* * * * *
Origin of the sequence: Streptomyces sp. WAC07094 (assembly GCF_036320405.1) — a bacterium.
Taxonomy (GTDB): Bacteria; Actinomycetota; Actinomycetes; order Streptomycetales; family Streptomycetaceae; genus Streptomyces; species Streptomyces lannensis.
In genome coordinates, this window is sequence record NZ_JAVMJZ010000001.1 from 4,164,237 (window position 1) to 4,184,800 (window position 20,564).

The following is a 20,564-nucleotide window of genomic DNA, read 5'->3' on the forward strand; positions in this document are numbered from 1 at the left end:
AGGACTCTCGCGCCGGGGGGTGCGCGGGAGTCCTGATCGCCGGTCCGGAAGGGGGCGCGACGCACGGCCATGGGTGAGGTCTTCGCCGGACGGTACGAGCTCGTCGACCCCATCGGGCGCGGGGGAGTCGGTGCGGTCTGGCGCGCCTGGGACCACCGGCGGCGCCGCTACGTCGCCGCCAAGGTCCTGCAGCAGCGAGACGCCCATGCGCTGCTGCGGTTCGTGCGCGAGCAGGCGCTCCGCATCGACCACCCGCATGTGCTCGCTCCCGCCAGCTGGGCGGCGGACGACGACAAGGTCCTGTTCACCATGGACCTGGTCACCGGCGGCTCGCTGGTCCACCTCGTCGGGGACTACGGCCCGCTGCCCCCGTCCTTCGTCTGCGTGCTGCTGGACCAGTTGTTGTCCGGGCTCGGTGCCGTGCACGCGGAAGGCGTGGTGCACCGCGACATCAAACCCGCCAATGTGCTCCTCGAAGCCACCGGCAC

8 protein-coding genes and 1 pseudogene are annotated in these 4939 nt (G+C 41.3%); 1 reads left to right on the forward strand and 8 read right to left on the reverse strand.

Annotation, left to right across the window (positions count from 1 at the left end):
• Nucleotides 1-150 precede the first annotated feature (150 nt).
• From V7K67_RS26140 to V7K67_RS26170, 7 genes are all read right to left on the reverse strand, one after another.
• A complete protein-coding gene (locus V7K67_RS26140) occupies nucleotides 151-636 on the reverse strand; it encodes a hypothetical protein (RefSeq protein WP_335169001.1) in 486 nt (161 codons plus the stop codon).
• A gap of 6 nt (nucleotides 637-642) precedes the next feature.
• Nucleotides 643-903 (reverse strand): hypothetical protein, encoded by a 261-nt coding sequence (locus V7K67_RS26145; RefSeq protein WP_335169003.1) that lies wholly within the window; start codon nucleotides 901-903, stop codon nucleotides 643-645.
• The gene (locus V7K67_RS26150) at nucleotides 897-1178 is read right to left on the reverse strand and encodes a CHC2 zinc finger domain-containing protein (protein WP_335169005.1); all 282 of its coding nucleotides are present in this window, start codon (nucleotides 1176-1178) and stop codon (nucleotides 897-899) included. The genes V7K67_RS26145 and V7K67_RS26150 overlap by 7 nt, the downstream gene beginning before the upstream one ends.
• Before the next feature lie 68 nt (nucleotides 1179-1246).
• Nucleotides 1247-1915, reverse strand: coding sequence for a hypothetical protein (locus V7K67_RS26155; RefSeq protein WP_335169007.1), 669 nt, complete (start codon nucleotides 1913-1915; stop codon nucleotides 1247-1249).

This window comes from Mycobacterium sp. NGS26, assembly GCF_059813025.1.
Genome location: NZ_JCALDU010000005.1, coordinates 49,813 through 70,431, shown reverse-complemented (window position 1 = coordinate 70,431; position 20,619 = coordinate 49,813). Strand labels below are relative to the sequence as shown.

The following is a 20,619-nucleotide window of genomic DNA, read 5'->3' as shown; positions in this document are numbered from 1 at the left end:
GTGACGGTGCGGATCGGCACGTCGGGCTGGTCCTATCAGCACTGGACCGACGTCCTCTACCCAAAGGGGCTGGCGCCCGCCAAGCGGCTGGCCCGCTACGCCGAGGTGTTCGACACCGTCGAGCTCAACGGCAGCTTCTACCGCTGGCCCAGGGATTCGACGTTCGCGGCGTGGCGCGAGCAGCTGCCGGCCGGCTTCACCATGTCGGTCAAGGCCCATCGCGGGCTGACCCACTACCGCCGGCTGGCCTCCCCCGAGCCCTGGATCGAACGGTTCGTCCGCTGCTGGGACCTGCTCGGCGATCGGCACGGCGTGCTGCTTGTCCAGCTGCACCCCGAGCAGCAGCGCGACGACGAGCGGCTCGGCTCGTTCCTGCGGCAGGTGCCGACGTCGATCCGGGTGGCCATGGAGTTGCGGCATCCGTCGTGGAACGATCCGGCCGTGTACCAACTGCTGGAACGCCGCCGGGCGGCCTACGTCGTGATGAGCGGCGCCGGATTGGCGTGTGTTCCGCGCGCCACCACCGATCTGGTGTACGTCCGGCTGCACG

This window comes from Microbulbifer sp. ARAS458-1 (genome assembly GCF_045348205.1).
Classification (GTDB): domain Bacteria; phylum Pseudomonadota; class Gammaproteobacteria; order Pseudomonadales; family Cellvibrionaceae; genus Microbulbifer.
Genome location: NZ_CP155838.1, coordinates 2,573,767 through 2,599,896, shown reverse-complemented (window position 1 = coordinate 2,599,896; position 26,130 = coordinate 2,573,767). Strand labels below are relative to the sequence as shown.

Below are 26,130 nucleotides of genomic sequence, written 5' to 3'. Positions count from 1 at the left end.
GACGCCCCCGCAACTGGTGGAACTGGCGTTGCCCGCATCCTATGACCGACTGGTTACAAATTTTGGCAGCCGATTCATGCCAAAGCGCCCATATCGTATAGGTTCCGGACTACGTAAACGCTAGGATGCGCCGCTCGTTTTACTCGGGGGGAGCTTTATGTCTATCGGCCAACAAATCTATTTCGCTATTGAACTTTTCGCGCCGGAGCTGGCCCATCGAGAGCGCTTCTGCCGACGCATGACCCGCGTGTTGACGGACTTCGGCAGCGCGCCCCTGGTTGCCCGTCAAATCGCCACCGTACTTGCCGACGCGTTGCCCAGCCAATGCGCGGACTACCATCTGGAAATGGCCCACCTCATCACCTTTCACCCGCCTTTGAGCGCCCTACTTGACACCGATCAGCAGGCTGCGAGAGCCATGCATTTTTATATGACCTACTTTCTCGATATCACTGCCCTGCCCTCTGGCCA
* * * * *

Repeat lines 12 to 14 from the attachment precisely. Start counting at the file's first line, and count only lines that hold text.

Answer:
• Nucleotides 643-903 (reverse strand): hypothetical protein, encoded by a 261-nt coding sequence (locus V7K67_RS26145; RefSeq protein WP_335169003.1) that lies wholly within the window; start codon nucleotides 901-903, stop codon nucleotides 643-645.
• The gene (locus V7K67_RS26150) at nucleotides 897-1178 is read right to left on the reverse strand and encodes a CHC2 zinc finger domain-containing protein (protein WP_335169005.1); all 282 of its coding nucleotides are present in this window, start codon (nucleotides 1176-1178) and stop codon (nucleotides 897-899) included. The genes V7K67_RS26145 and V7K67_RS26150 overlap by 7 nt, the downstream gene beginning before the upstream one ends.
• Before the next feature lie 68 nt (nucleotides 1179-1246).